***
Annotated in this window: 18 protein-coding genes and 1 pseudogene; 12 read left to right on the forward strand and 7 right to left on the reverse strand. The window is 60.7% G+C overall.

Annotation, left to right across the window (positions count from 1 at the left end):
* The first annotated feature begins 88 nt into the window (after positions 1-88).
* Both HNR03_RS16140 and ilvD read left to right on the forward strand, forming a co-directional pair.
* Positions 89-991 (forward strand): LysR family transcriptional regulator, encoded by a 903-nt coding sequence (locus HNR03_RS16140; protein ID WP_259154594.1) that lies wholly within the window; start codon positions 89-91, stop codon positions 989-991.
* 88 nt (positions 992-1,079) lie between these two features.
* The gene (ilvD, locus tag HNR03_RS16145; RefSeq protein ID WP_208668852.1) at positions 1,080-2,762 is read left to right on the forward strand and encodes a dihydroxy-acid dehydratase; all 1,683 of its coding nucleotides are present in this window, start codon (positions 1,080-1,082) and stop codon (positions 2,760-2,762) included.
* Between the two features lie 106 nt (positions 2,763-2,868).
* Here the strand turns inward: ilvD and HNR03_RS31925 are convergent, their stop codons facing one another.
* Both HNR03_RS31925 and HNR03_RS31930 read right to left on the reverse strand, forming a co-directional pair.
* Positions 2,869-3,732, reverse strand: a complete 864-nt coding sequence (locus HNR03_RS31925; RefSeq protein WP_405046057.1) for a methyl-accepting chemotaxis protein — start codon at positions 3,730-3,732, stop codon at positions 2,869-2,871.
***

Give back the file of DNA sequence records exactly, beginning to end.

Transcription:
Annotated in this window: 18 protein-coding genes and 1 pseudogene; 12 read left to right on the forward strand and 7 right to left on the reverse strand. The window is 60.7% G+C overall.

Annotation, left to right across the window (positions count from 1 at the left end):
* The first annotated feature begins 88 nt into the window (after positions 1-88).
* Both HNR03_RS16140 and ilvD read left to right on the forward strand, forming a co-directional pair.
* Positions 89-991 (forward strand): LysR family transcriptional regulator, encoded by a 903-nt coding sequence (locus HNR03_RS16140; protein ID WP_259154594.1) that lies wholly within the window; start codon positions 89-91, stop codon positions 989-991.
* 88 nt (positions 992-1,079) lie between these two features.
* The gene (ilvD, locus tag HNR03_RS16145; RefSeq protein ID WP_208668852.1) at positions 1,080-2,762 is read left to right on the forward strand and encodes a dihydroxy-acid dehydratase; all 1,683 of its coding nucleotides are present in this window, start codon (positions 1,080-1,082) and stop codon (positions 2,760-2,762) included.
* Between the two features lie 106 nt (positions 2,763-2,868).
* Here the strand turns inward: ilvD and HNR03_RS31925 are convergent, their stop codons facing one another.
* Both HNR03_RS31925 and HNR03_RS31930 read right to left on the reverse strand, forming a co-directional pair.
* Positions 2,869-3,732, reverse strand: a complete 864-nt coding sequence (locus HNR03_RS31925; RefSeq protein WP_405046057.1) for a methyl-accepting chemotaxis protein — start codon at positions 3,730-3,732, stop codon at positions 2,869-2,871.